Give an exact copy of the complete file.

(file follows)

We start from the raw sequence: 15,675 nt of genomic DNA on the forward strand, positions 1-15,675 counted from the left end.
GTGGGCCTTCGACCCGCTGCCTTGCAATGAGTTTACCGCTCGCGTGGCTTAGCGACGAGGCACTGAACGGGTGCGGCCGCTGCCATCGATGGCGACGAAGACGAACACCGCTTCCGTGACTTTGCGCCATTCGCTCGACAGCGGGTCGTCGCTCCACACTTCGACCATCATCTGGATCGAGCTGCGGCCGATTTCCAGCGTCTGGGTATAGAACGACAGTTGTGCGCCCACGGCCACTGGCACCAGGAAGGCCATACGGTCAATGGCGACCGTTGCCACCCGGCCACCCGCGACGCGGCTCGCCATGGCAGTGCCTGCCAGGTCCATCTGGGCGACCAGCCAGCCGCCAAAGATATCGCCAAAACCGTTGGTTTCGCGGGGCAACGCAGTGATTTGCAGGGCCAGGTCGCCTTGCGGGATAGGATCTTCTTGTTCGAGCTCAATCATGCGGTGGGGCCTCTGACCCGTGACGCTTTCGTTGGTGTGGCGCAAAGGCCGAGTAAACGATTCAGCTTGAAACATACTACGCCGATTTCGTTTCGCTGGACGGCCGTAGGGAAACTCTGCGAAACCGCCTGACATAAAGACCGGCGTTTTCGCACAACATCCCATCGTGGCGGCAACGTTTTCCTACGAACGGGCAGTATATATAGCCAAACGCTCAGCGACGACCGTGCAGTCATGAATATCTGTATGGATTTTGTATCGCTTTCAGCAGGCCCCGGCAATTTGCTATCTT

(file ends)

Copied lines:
We start from the raw sequence: 15,675 nt of genomic DNA on the forward strand, positions 1-15,675 counted from the left end.
GTGGGCCTTCGACCCGCTGCCTTGCAATGAGTTTACCGCTCGCGTGGCTTAGCGACGAGGCACTGAACGGGTGCGGCCGCTGCCATCGATGGCGACGAAGACGAACACCGCTTCCGTGACTTTGCGCCATTCGCTCGACAGCGGGTCGTCGCTCCACACTTCGACCATCATCTGGATCGAGCTGCGGCCGATTTCCAGCGTCTGGGTATAGAACGACAGTTGTGCGCCCACGGCCACTGGCACCAGGAAGGCCATACGGTCAATGGCGACCGTTGCCACCCGGCCACCCGCGACGCGGCTCGCCATGGCAGTGCCTGCCAGGTCCATCTGGGCGACCAGCCAGCCGCCAAAGATATCGCCAAAACCGTTGGTTTCGCGGGGCAACGCAGTGATTTGCAGGGCCAGGTCGCCTTGCGGGATAGGATCTTCTTGTTCGAGCTCAATCATGCGGTGGGGCCTCTGACCCGTGACGCTTTCGTTGGTGTGGCGCAAAGGCCGAGTAAACGATTCAGCTTGAAACATACTACGCCGATTTCGTTTCGCTGGACGGCCGTAGGGAAACTCTGCGAAACCGCCTGACATAAAGACCGGCGTTTTCGCACAACATCCCATCGTGGCGGCAACGTTTTCCTACGAACGGGCAGTATATATAGCCAAACGCTCAGCGACGACCGTGCAGTCATGAATATCTGTATGGATTTTGTATCGCTTTCAGCAGGCCCCGGCAATTTGCTATCTT